Two additional Zika infections were confirmed in Florida on Friday, raising the statewide total to 20 reported cases, including seven in Miami-Dade and three in Broward counties, the Department of Health said.
As Zika infections continued to rise in Florida and other states, the nation's top agency for combating infectious disease issued a new warning about the virus — advising Americans that Zika can be transmitted by a man to his sex partners.
“Sexual transmission of Zika virus is possible, and is of particular concern during pregnancy,” said the advisory published by the Centers for Disease Control and Prevention.
The CDC advises men who might have been exposed to Zika to consider abstaining or using a condom.
Zika is primarily transmitted by Aedes aegypti mosquito bites, though spread of the virus also has been reported through blood transfusions.
As of Feb. 10, the CDC had confirmed 52 Zika cases in 16 states and the District of Columbia. In Florida and other states, all Zika infections were acquired outside the country, health officials reported.
The first reported case of sexually transmitted Zika virus is believed to have happened in 2008 in Fort Collins, Colorado, after a researcher traveling to Africa returned home and inadvertently infected his wife.
None of the Florida cases involves pregnant women, who are considered to be at greatest risk because of a suspected link between Zika virus and microcephaly, a birth defect. The CDC has not reported whether any Zika cases in other states involve pregnant women.
Anticipating the first locally acquired infection, the Florida health department activated a Zika information hotline on Friday (855-622-6735) offering daily updates and answers to questions from the public.
“We have made it a priority to stay ahead of the possible spread of this virus in Florida,” Gov. Rick Scott said in a written statement announcing the hotline.
Zika illness is usually mild with symptoms including a rash, fever, joint pain and red eyes that last from several days to a week. But as Zika spread during the last year through South America and the Caribbean, there have been reports of a spike in microcephaly in babies born to mothers infected with the Zika virus while pregnant.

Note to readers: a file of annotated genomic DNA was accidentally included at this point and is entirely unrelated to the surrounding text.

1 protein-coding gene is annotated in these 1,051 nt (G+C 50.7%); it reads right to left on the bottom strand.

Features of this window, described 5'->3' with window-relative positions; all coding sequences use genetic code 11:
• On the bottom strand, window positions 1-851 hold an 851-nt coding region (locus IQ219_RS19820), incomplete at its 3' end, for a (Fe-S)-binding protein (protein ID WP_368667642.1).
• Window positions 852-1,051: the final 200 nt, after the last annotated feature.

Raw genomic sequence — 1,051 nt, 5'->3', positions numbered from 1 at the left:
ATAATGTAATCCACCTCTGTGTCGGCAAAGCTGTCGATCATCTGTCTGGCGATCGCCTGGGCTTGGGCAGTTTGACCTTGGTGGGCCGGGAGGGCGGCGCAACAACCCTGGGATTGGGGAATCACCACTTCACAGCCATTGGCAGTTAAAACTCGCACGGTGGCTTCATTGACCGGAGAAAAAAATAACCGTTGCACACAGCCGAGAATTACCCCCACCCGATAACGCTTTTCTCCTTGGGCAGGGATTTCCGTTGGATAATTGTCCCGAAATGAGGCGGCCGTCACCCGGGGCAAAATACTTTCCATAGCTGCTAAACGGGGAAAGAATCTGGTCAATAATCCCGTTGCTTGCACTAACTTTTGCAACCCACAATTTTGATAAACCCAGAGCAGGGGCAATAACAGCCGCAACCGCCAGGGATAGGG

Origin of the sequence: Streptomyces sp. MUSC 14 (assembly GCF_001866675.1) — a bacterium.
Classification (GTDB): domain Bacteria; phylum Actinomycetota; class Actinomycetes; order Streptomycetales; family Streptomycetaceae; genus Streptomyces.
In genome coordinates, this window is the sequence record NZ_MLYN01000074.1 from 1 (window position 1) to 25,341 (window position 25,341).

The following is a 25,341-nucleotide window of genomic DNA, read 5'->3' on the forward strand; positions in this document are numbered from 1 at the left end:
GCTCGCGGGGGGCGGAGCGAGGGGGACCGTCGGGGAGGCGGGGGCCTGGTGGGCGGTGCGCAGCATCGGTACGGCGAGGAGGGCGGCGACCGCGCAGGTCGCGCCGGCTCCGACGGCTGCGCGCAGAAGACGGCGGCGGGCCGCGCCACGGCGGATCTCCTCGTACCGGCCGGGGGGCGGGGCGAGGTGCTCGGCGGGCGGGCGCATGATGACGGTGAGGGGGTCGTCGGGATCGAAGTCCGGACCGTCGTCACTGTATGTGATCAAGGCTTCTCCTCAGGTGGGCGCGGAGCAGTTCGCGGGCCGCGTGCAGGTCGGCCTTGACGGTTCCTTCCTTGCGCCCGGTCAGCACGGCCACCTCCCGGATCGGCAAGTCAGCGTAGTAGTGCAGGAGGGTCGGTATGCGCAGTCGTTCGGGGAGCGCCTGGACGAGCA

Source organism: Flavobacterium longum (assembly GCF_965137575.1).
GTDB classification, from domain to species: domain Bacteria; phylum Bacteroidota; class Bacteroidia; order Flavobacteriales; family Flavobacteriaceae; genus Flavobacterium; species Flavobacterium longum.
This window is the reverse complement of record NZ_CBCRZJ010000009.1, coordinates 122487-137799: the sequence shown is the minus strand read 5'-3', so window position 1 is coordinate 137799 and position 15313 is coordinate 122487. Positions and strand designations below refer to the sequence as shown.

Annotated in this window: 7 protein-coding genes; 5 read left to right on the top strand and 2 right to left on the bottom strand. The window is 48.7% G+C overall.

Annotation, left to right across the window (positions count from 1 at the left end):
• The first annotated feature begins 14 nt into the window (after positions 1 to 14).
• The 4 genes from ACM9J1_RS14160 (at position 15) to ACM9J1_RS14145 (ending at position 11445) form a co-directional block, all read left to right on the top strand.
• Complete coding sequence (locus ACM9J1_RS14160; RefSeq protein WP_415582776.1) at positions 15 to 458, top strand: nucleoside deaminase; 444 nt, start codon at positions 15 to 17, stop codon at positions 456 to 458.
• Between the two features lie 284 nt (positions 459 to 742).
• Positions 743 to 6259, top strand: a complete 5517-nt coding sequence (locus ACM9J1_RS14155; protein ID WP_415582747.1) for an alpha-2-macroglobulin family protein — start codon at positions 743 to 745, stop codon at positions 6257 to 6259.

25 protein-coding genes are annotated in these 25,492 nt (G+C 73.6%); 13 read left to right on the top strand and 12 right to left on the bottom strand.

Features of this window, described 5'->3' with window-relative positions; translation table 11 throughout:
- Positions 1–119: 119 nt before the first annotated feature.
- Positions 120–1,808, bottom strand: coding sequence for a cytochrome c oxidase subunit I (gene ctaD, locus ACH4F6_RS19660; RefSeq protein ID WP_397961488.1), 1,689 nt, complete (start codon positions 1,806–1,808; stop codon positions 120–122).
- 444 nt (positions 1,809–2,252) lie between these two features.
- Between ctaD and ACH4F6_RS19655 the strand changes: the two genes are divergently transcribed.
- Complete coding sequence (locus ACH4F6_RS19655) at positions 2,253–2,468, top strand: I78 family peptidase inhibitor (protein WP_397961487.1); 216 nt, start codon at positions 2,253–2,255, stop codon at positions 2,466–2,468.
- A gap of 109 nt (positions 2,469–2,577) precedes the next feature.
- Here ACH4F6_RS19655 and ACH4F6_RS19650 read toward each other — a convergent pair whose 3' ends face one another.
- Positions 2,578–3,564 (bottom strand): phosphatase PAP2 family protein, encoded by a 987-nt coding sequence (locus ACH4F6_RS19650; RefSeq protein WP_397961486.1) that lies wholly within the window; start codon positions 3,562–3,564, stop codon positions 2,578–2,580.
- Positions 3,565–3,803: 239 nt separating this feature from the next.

Scientists are still working to determine whether there is a conclusive link between the virus and microcephaly and other neurological disorders.
Sexual transmission of Zika virus is possible.
Centers for Disease Control and Prevention
The CDC is advising pregnant women to avoid travel to countries where the virus is spreading. Women who are already in those countries should take precautions to protect themselves from mosquitoes.
The CDC’s advisory on the sexual transmission of Zika is based on three cases.
The first is a widely reported case in Colorado, in which a researcher returning from a trip to Senegal inadvertently infected his wife in 2008.
The second case is currently under investigation by public health officials in Dallas County, Texas. It is believed to have been transmitted to an unidentified person who had sex with a partner who had returned from Venezuela and fallen ill with Zika.
The third case did not involve an actual case of sexual transmission. Rather, researchers reported finding “replication-competent Zika virus isolated from semen at least two weeks and possibly up to 10 weeks after illness onset,” according to the CDC.
The man in the third case had no sexual contacts, the CDC said, adding that “because no further testing was conducted, the duration of persistence of Zika virus in semen remains unknown.”
3 Number of cases cited by CDC in issuing advisory
The CDC does not recommend testing of men to assess risk for sexual transmission of Zika.
Despite the latest advisory, physicians and researchers still do not have all the answers on how the virus may be spread. In all three cases cited by the CDC, the men developed symptomatic illness. But four out of five people infected with Zika show no symptoms.
Whether infected men who never develop symptoms can transmit Zika virus to their sex partners is unknown, the CDC said. Sexual transmission of Zika virus from infected women to their sex partners has not been reported.
There is no vaccine for Zika. And while public health officials advise anyone concerned about contracting the virus to use insect repellants, such as DEET or Permethrin in clothing, the CDC now adds that it’s also advisable to avoid sex or use condoms when having sex with someone who has recently traveled to a country where Zika is present.
Confirmed Zika cases as of Feb. 12, all acquired outside Florida
Number of Cases
Source: Florida Department of Health